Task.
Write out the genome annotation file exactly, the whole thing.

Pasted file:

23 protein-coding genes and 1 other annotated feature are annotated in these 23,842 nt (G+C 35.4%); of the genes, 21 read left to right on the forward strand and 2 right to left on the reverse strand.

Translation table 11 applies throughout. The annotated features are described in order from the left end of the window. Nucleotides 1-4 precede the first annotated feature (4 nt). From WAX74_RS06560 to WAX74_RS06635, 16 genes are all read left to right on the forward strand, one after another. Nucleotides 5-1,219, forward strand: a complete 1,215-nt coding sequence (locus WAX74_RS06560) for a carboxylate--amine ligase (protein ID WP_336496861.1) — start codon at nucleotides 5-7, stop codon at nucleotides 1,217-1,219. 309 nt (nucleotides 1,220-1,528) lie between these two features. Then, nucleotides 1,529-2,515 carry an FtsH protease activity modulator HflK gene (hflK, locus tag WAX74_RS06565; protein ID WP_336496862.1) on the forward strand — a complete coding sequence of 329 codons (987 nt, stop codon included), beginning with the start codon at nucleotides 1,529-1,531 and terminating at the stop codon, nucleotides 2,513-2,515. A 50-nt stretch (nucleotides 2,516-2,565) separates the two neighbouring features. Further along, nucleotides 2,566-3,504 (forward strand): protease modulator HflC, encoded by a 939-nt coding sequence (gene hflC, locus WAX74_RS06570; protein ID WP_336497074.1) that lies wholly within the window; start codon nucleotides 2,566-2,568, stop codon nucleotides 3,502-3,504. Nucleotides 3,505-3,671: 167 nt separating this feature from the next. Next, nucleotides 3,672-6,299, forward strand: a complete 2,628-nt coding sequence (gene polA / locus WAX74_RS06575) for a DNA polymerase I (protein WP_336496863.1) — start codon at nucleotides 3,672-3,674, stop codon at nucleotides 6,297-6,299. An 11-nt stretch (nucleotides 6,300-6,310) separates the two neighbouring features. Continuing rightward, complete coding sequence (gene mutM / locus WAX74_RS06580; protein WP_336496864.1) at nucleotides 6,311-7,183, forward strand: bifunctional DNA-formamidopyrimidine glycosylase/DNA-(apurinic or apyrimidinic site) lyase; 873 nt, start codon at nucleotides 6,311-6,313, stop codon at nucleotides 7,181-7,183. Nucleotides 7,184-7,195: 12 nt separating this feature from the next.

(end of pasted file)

23 protein-coding genes and 1 other annotated feature are annotated in these 23,842 nt (G+C 35.4%); of the genes, 21 read left to right on the forward strand and 2 right to left on the reverse strand.

Translation table 11 applies throughout. The annotated features are described in order from the left end of the window. Nucleotides 1-4 precede the first annotated feature (4 nt). From WAX74_RS06560 to WAX74_RS06635, 16 genes are all read left to right on the forward strand, one after another. Nucleotides 5-1,219, forward strand: a complete 1,215-nt coding sequence (locus WAX74_RS06560) for a carboxylate--amine ligase (protein ID WP_336496861.1) — start codon at nucleotides 5-7, stop codon at nucleotides 1,217-1,219. 309 nt (nucleotides 1,220-1,528) lie between these two features. Then, nucleotides 1,529-2,515 carry an FtsH protease activity modulator HflK gene (hflK, locus tag WAX74_RS06565; protein ID WP_336496862.1) on the forward strand — a complete coding sequence of 329 codons (987 nt, stop codon included), beginning with the start codon at nucleotides 1,529-1,531 and terminating at the stop codon, nucleotides 2,513-2,515. A 50-nt stretch (nucleotides 2,516-2,565) separates the two neighbouring features. Further along, nucleotides 2,566-3,504 (forward strand): protease modulator HflC, encoded by a 939-nt coding sequence (gene hflC, locus WAX74_RS06570; protein ID WP_336497074.1) that lies wholly within the window; start codon nucleotides 2,566-2,568, stop codon nucleotides 3,502-3,504. Nucleotides 3,505-3,671: 167 nt separating this feature from the next. Next, nucleotides 3,672-6,299, forward strand: a complete 2,628-nt coding sequence (gene polA / locus WAX74_RS06575) for a DNA polymerase I (protein WP_336496863.1) — start codon at nucleotides 3,672-3,674, stop codon at nucleotides 6,297-6,299. An 11-nt stretch (nucleotides 6,300-6,310) separates the two neighbouring features. Continuing rightward, complete coding sequence (gene mutM / locus WAX74_RS06580; protein WP_336496864.1) at nucleotides 6,311-7,183, forward strand: bifunctional DNA-formamidopyrimidine glycosylase/DNA-(apurinic or apyrimidinic site) lyase; 873 nt, start codon at nucleotides 6,311-6,313, stop codon at nucleotides 7,181-7,183. Nucleotides 7,184-7,195: 12 nt separating this feature from the next.